By Oliver Lyttelton | www.oliverlyttelton.com January 18, 2013 at 12:04PM
The Sundance Film Festival is only just getting underway today, but we're already looking further down the festival calendar. The first SXSW announcements came earlier in the week, and early this morning, the first of the big three European festivals of the year (preceding Cannes and Venice), the Berlin International Film Festival, has been solidifying the line-up for its 63rd edition.
Joining the already extensive line-up are a pair of high-profile Sundance flicks, in the shape of Richard Linklater's "Before Midnight," the third part of the Ethan Hawke/Julie Delpy-starring trilogy begun with "Before Sunrise" and "Before Sunset," and "Prince Avalanche," the hush-hush comedy-drama from director David Gordon Green that toplines Paul Rudd and Emile Hirsch. The former screens out of competition, while the latter will actually be in the running for the Golden Bear.
Also notable is "Dark Blood," the infamous long-unfinished film by "The Vanishing" director George Sluizer that proved to be the final screen work of ill-fated star River Phoenix. The actor died of an overdose before filming was completed, and twenty years later, Sluzier has finished the project. The film, which also stars Jonathan Pryce and Judy Davis, was first screened at the Netherlands Film Festival back in September, but gets its most high-profile screening to date out of competition in Berlin, before heading to the U.S. for the Miami International Film Festival in March.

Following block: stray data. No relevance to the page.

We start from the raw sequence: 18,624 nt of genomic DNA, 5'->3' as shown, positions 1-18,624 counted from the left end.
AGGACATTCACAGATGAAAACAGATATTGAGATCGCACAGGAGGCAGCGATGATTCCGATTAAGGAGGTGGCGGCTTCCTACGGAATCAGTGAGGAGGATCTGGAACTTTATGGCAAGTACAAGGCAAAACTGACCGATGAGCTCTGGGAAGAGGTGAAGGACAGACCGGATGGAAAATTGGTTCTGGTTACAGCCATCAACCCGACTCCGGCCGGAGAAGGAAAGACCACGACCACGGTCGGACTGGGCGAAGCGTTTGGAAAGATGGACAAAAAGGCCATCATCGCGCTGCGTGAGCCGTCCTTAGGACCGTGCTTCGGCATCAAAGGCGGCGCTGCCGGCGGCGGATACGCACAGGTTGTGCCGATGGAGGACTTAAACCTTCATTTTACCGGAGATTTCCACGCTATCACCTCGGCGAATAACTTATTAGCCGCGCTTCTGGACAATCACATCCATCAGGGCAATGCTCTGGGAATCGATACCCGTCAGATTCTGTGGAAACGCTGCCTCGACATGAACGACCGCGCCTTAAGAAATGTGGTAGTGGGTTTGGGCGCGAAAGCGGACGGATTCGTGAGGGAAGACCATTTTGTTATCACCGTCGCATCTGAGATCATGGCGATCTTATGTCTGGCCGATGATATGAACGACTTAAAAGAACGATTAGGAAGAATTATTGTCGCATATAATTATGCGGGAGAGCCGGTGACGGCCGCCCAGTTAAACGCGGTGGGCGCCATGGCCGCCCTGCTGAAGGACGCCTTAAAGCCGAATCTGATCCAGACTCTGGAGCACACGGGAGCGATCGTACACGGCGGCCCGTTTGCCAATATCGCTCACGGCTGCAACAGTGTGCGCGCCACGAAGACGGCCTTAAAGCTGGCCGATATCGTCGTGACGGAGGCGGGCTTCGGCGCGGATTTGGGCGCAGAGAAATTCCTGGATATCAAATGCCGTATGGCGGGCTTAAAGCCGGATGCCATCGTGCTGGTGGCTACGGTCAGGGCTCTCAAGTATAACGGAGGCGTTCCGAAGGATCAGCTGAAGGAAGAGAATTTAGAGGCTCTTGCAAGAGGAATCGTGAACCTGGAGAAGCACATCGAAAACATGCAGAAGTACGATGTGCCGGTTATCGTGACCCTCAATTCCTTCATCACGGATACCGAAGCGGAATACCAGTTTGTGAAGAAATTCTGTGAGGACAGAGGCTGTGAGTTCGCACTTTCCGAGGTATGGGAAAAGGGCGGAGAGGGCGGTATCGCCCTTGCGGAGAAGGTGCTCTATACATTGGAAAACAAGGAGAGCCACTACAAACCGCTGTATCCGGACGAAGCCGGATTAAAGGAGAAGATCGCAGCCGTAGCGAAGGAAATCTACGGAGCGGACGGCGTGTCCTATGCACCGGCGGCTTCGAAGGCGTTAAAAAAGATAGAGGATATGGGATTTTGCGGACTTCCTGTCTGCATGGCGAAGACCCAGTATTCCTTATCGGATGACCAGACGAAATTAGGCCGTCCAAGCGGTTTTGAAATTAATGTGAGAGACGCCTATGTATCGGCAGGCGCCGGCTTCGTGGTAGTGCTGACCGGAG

Also joining the line-up is Bille August's "Night Train To Lisbon," a philosophical adventure with an international cast including Jeremy Irons, Melanie Laurent, Jack Huston, August Diehl, Christopher Lee and Charlotte Rampling. It's joined by Boris Khlebnikov's "A Long And Happy Life," Emir Baigazin's "Harmony Lessons," Malgoska Szumowska's "In The Name Of..." and Canadian film "Vic & Flo Saw A Bear."
Due to its place in the calendar, just out of sync with the film industry's awards season, Berlin's reputation has slipped of late, but its all-around quality has been higher than some major festivals recently, and it's also been responsible for the debut of gems like "A Separation" and "Tabu" in the last few years. And with a line-up that also includes Wong Kar-Wai's "The Grandmasters," Shane Carruth's "Upstream Color," Jane Campion's "Top Of The Lake," Michael Winterbottom's "The Look Of Love," Giuseppe Tornatore's "The Best Offer," Sam Rockwell-starrer "A Single Shot," Bruno Dumont's "Camille Claudel 1915," Steven Soderbergh's "Side Effects, Jafar Panahi's "Closed Curtain," DreamWorks Animation's "The Croods" and many more, it's looking like a banner year for the Berlinale. [Deadline]